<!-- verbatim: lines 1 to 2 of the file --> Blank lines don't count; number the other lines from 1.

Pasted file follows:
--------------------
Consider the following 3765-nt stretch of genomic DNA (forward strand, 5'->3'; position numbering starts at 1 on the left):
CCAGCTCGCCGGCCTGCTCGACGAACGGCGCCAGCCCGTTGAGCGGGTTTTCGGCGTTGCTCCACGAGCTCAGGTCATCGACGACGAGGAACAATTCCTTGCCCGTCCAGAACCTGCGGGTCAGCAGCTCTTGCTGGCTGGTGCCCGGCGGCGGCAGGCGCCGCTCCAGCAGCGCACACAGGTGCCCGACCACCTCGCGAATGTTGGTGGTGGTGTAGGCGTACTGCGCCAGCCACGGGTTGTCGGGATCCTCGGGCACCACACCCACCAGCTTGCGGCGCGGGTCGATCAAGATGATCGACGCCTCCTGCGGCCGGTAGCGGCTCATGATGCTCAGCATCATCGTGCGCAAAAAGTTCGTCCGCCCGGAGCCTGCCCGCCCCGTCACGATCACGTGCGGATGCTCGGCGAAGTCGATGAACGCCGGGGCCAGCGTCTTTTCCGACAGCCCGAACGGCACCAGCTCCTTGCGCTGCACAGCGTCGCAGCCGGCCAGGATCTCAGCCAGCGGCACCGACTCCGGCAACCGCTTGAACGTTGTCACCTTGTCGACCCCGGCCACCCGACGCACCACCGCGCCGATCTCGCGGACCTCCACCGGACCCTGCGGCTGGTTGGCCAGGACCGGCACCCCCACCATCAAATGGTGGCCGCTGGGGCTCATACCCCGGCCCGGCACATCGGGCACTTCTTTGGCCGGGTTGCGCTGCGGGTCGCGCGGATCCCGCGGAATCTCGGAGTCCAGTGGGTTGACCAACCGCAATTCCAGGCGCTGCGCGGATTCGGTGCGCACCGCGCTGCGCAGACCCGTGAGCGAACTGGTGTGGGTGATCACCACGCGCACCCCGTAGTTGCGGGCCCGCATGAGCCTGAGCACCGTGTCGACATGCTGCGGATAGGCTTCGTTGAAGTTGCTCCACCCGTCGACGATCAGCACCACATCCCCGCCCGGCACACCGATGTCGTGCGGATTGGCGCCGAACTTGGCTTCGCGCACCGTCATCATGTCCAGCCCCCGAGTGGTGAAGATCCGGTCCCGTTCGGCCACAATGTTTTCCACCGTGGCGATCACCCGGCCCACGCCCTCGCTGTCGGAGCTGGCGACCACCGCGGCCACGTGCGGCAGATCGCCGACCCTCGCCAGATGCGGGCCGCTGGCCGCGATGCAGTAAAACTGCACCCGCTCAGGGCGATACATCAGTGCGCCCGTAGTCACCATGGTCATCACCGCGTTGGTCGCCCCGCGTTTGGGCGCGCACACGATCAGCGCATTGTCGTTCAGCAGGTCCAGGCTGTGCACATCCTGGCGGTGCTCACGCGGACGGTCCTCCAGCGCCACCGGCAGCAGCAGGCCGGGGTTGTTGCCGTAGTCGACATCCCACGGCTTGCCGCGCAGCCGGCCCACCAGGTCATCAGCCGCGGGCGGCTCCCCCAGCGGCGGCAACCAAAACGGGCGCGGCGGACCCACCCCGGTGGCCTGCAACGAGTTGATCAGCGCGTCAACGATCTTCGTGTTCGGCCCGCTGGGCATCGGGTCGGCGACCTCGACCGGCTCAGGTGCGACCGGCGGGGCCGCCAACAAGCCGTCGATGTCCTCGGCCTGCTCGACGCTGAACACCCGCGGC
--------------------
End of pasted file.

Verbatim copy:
Consider the following 3765-nt stretch of genomic DNA (forward strand, 5'->3'; position numbering starts at 1 on the left):
CCAGCTCGCCGGCCTGCTCGACGAACGGCGCCAGCCCGTTGAGCGGGTTTTCGGCGTTGCTCCACGAGCTCAGGTCATCGACGACGAGGAACAATTCCTTGCCCGTCCAGAACCTGCGGGTCAGCAGCTCTTGCTGGCTGGTGCCCGGCGGCGGCAGGCGCCGCTCCAGCAGCGCACACAGGTGCCCGACCACCTCGCGAATGTTGGTGGTGGTGTAGGCGTACTGCGCCAGCCACGGGTTGTCGGGATCCTCGGGCACCACACCCACCAGCTTGCGGCGCGGGTCGATCAAGATGATCGACGCCTCCTGCGGCCGGTAGCGGCTCATGATGCTCAGCATCATCGTGCGCAAAAAGTTCGTCCGCCCGGAGCCTGCCCGCCCCGTCACGATCACGTGCGGATGCTCGGCGAAGTCGATGAACGCCGGGGCCAGCGTCTTTTCCGACAGCCCGAACGGCACCAGCTCCTTGCGCTGCACAGCGTCGCAGCCGGCCAGGATCTCAGCCAGCGGCACCGACTCCGGCAACCGCTTGAACGTTGTCACCTTGTCGACCCCGGCCACCCGACGCACCACCGCGCCGATCTCGCGGACCTCCACCGGACCCTGCGGCTGGTTGGCCAGGACCGGCACCCCCACCATCAAATGGTGGCCGCTGGGGCTCATACCCCGGCCCGGCACATCGGGCACTTCTTTGGCCGGGTTGCGCTGCGGGTCGCGCGGATCCCGCGGAATCTCGGAGTCCAGTGGGTTGACCAACCGCAATTCCAGGCGCTGCGCGGATTCGGTGCGCACCGCGCTGCGCAGACCCGTGAGCGAACTGGTGTGGGTGATCACCACGCGCACCCCGTAGTTGCGGGCCCGCATGAGCCTGAGCACCGTGTCGACATGCTGCGGATAGGCTTCGTTGAAGTTGCTCCACCCGTCGACGATCAGCACCACATCCCCGCCCGGCACACCGATGTCGTGCGGATTGGCGCCGAACTTGGCTTCGCGCACCGTCATCATGTCCAGCCCCCGAGTGGTGAAGATCCGGTCCCGTTCGGCCACAATGTTTTCCACCGTGGCGATCACCCGGCCCACGCCCTCGCTGTCGGAGCTGGCGACCACCGCGGCCACGTGCGGCAGATCGCCGACCCTCGCCAGATGCGGGCCGCTGGCCGCGATGCAGTAAAACTGCACCCGCTCAGGGCGATACATCAGTGCGCCCGTAGTCACCATGGTCATCACCGCGTTGGTCGCCCCGCGTTTGGGCGCGCACACGATCAGCGCATTGTCGTTCAGCAGGTCCAGGCTGTGCACATCCTGGCGGTGCTCACGCGGACGGTCCTCCAGCGCCACCGGCAGCAGCAGGCCGGGGTTGTTGCCGTAGTCGACATCCCACGGCTTGCCGCGCAGCCGGCCCACCAGGTCATCAGCCGCGGGCGGCTCCCCCAGCGGCGGCAACCAAAACGGGCGCGGCGGACCCACCCCGGTGGCCTGCAACGAGTTGATCAGCGCGTCAACGATCTTCGTGTTCGGCCCGCTGGGCATCGGGTCGGCGACCTCGACCGGCTCAGGTGCGACCGGCGGGGCCGCCAACAAGCCGTCGATGTCCTCGGCCTGCTCGACGCTGAACACCCGCGGC